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What's a Y2 maths assessment? Dd came out of school in tears as couldn't do any of it ...

(56 Posts)
souvenir Wed 09-Sep-09 21:04:23

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souvenir Wed 09-Sep-09 21:18:04

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ICANDOTHAT Wed 09-Sep-09 21:20:04

How does she know it's a 'test' ? Surely they would just be given a numeracy worksheet to complete hmm Poor dd.

Feenie Wed 09-Sep-09 21:23:26

Could be anything, I'm afraid. I wouldn't e thought the teacher was starting practising SAT tests this early (if at all - it's crap practice, tbh).
Why not pop in and mention your dd found it difficult, and was upset? As an ex Y2 teacher I would definitely have wanted - and needed - to know this.

GossipMonger Wed 09-Sep-09 21:24:06

They are assessed ALL the time.

It will just so that the teacher can see where she is and help her from there.

No big deal. New class, new teacher.

I am a Y2 TA and we really do assess them constantly so am a bit surprised she even knew the word assessment as we call them quizzes!

souvenir Wed 09-Sep-09 21:24:14

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souvenir Wed 09-Sep-09 21:25:58

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Goblinchild Wed 09-Sep-09 21:26:59

It's probably to do with pupil tracking throughout the year. We assess in September, then again in May and see what the progress each individual has made. They are supposed to make one level progress in two years.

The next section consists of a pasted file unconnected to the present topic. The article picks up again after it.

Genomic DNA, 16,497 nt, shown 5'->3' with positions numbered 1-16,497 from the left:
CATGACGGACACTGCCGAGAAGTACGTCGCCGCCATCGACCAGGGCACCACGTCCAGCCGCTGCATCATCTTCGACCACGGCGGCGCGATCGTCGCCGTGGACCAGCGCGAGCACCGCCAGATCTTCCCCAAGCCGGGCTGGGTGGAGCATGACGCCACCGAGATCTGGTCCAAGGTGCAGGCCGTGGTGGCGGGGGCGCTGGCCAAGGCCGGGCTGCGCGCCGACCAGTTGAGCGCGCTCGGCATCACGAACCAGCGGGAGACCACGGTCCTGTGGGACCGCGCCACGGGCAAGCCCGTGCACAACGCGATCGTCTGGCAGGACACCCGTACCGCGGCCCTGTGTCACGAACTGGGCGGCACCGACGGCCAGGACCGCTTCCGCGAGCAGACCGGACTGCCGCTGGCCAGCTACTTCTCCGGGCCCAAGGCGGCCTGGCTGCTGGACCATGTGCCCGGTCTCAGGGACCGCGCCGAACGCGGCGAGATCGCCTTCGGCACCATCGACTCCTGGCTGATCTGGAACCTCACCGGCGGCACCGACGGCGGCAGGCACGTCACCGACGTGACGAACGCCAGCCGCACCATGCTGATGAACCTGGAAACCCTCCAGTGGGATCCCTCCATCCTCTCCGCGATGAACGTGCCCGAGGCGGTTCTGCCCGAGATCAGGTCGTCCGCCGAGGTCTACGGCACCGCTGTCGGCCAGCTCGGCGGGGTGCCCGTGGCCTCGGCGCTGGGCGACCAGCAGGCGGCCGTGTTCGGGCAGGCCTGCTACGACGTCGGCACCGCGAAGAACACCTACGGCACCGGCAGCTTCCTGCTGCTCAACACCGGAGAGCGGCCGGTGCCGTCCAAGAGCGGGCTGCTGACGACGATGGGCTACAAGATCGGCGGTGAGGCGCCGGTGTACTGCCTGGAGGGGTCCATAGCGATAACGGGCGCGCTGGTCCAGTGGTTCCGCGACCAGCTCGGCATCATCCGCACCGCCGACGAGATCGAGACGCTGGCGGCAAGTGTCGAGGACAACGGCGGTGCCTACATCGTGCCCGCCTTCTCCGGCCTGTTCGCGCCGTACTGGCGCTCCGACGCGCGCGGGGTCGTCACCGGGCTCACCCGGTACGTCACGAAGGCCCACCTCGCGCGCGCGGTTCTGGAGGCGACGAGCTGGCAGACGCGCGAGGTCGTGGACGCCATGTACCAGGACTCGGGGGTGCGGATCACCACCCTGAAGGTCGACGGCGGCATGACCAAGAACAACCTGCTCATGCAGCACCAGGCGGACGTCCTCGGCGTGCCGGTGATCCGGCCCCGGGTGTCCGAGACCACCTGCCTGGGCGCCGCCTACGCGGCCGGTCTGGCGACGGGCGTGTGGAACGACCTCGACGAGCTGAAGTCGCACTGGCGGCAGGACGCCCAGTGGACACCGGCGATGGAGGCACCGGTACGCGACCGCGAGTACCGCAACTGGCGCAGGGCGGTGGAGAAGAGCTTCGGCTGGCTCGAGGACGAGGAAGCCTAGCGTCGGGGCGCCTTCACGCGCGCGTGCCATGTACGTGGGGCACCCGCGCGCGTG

I'd make the point to your daughter that they want to see what she can do so that the teacher knows what she needs help with, and not to worry. No one will be cross or upset and all that will happen is the teacher will know what her particular needs are in Maths.
If she doesn't understand stuff, then she'll be getting support in class to help her reach a level 2b (national average for Y2 in May)

souvenir Wed 09-Sep-09 21:29:33

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DameEdnaAverage Wed 09-Sep-09 21:32:26

shock What is going on?! This is the second thread I've read about traumatised children in year 2 feeling that they are failing already in the first week of term?!

I can't stand the amount of pressure put on children at this young age.